Evaluate $\lim_{x \to \infty} \sqrt{x} \sin(\frac{1}{x})$

I am trying to evaluate $\lim_{x \to \infty} \sqrt{x} \sin(\frac{1}{x})$. I have been taught that L'Hopital's Rule is only valid for fractions $\frac{f(x)}{g(x)}$ which have the form where $f(x) = g(x) = 0$ or where $g(x) = \pm \infty$ and $f(x)$ is anything.

Right away I notice that this limit evaluates to $\infty \cdot 0$. I need to put this in either the $\frac{0}{0}$ or the $\frac{\text{anything}}{\pm \infty}$ form to use L'Hopital's rule.

So I write $\sqrt{x} \sin(\frac{1}{x}) = \frac{\sin(\frac{1}{x})}{\frac{1}{\sqrt{x}}}$ to get it in the $\frac{\text{anything}}{\pm \infty}$ form. Executing L'Hopital's Rule I find $\lim_{x \to \infty} \sqrt{x} \sin(\frac{1}{x}) = \lim_{x \to \infty} \frac{2\cos(\frac{1}{x})}{\sqrt{x}} = \frac{0}{\infty}$ but this is yet another undetermined form is it not? It seems fairly obvious to me that the limit here is zero but also that we have an undetermined form. Do I have to keep doing rounds of L'Hopital's Rule?

• In order to use l'hopital's rule you need a form of either $\frac{0}{0}$ or $\frac{\infty}{\infty}$. And $\frac{0}{\infty}$ is not an indeterminate form. Some small number divided by a very large one is close to zero... – TravisJ May 9 '15 at 2:45

$L = \displaystyle \lim_{x \to \infty} \dfrac{1}{\sqrt{x}}\cdot \displaystyle \lim_{x \to \infty} \dfrac{\sin(\frac{1}{x})}{\frac{1}{x}} = 0\cdot 1 = 0$

No, it's not an undetermined form, because if we take absolute values and note that $0 \leq |\cos(\text{anything})| \leq 1$, then for all $x > 0$:

$\dfrac{0}{\sqrt{x}} \leq \left |\dfrac{2\cos(\frac{1}{x})}{\sqrt{x}} \right | \leq \dfrac{2}{\sqrt{x}}$.

Now, when we take $x \to \infty$, both the RHS and LHS converge to $0$, so by the squeeze theorem, the middle term converges to $0$ as well.

So doing L'Hospital's Rule, I get this: $$\lim_{x\to\infty} \frac{\cos(x^{-1}) (-x^{-2})}{\frac{-1}{2} x^{-3/2}} = \lim_{x\to\infty} \frac{2\cos \frac{1}{x}}{\sqrt{x}} = \frac{-2}{\infty} = 0$$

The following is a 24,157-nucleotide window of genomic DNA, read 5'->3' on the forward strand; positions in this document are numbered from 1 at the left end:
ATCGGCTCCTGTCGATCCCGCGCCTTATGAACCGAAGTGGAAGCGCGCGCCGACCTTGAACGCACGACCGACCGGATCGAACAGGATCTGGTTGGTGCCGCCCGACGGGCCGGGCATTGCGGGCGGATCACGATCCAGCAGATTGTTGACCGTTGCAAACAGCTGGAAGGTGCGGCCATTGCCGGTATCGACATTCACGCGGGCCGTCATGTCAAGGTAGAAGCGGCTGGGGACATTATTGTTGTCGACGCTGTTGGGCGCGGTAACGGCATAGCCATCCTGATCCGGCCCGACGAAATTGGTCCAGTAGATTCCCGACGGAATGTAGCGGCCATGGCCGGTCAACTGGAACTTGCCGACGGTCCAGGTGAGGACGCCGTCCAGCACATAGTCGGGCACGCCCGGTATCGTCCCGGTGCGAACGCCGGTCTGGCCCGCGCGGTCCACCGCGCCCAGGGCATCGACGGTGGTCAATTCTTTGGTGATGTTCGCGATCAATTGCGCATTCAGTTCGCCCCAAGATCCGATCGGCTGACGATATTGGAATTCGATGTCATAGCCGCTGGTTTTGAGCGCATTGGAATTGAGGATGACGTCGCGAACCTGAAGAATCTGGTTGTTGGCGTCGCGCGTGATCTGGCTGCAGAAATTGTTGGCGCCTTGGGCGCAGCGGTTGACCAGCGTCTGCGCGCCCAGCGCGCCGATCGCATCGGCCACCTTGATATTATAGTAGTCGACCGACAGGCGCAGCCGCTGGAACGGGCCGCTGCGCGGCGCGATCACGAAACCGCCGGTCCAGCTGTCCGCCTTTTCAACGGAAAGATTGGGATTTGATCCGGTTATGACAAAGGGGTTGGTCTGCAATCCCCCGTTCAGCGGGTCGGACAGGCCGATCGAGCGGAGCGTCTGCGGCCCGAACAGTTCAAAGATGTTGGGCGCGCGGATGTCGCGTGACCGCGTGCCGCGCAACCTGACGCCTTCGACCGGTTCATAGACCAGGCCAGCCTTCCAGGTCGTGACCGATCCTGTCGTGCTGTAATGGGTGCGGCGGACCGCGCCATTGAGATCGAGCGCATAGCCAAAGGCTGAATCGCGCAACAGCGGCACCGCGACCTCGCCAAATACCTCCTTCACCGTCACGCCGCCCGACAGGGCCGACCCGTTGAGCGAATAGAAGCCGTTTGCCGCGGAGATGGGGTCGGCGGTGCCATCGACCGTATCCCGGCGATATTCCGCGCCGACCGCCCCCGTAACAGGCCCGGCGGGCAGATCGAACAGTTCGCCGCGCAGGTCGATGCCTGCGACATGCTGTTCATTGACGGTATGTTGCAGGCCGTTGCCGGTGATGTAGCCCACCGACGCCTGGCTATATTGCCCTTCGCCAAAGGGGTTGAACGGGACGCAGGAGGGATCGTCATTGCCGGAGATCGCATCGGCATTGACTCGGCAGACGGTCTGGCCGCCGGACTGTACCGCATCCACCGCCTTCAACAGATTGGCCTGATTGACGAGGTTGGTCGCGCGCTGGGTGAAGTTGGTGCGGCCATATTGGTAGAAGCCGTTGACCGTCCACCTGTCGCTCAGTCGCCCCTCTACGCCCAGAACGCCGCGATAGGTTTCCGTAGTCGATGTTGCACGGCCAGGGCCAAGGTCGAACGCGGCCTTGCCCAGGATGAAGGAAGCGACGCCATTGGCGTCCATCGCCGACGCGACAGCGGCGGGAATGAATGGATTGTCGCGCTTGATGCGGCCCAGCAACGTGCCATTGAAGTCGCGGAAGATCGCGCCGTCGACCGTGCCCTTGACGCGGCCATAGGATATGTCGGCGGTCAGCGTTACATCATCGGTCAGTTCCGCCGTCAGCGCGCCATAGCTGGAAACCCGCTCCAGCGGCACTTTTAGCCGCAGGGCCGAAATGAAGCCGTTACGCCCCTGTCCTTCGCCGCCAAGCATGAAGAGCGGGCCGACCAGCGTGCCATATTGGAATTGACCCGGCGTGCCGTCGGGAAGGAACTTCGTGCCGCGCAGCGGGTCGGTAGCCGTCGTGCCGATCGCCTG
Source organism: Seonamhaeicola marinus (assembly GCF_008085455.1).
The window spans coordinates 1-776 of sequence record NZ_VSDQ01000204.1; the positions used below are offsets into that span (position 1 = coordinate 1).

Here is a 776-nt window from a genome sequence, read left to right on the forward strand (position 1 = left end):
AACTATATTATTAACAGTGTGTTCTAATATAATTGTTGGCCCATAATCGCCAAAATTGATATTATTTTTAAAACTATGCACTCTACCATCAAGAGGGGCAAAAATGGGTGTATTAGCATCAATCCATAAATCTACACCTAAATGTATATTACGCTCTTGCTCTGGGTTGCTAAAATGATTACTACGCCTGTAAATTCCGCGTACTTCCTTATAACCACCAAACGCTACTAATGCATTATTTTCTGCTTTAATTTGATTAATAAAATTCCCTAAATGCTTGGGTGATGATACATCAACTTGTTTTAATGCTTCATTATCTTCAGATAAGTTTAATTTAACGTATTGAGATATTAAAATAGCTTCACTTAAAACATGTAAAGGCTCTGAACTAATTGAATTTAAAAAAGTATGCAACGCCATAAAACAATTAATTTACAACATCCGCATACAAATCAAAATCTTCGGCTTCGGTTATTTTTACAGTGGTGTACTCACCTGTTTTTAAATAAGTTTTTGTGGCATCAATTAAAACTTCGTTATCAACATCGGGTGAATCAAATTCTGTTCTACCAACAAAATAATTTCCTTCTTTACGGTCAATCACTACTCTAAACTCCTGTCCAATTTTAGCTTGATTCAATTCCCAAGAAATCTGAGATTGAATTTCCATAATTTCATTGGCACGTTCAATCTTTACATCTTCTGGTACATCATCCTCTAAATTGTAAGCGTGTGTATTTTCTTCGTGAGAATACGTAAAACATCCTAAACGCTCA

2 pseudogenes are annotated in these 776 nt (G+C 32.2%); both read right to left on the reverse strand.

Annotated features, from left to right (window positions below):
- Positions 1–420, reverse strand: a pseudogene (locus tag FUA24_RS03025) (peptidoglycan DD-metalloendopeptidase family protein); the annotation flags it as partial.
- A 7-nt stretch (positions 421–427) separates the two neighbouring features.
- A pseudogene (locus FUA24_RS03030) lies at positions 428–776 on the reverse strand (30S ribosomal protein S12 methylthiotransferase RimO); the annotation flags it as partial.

• @SalmonKiler I took the liberty of correcting a couple of typos. I hope that you don't mind. – Mark Viola May 9 '15 at 2:51
• @Dr.MV Not at all. – SalmonKiller May 9 '15 at 3:04

use the fact that for $x$ large $$\sin \left(\frac1x\right) = \frac1x + \mathcal O\left(\frac1{x^2}\right)$$ therefore $$\sqrt x \sin \left(\frac1x\right) = \frac1{\sqrt x} + \mathcal O\left(\frac1{x^{1.5}}\right) \to 0 \text{ as } x \to \infty.$$

• You must have some haters out there (I saw a previous post of yours that had mysterious downvotes). Apparently, people don't like series? – TravisJ May 9 '15 at 2:47
• @travisj Just yesterday I tried to address this issue of downvoting without commenting your suggestions for content improvement on META, and I was shot down. Lots of people like this status quo. I think it should be highly suggested by the site that users leave a comment on any content they downvote to help the OP improve content. For example, why the heck was this downvoted? We will never know because the idiots that downvoted didn't care to leave any comments. – layman May 9 '15 at 2:49
• It's stuff like this (the careless downvoting without trying to improve the content by commenting) that makes this website seem far from the professional mathematics site that we want it to be. – layman May 9 '15 at 2:50
• @user46944, I tried to ask the same thing once on meta and was instantly downvoted. The idea is if you force people to leave a comment, they will just make comments like "this is my comment" and still downvote (not helpful). It is sad... – TravisJ May 9 '15 at 2:55
• @user46944 I completely agree. It appears that several of us are mystified and aligned in our thinking. If one posts an answer in a sincere attempt to help the OP, then gets a down vote, what behavior does that reinforce? – Mark Viola May 9 '15 at 2:56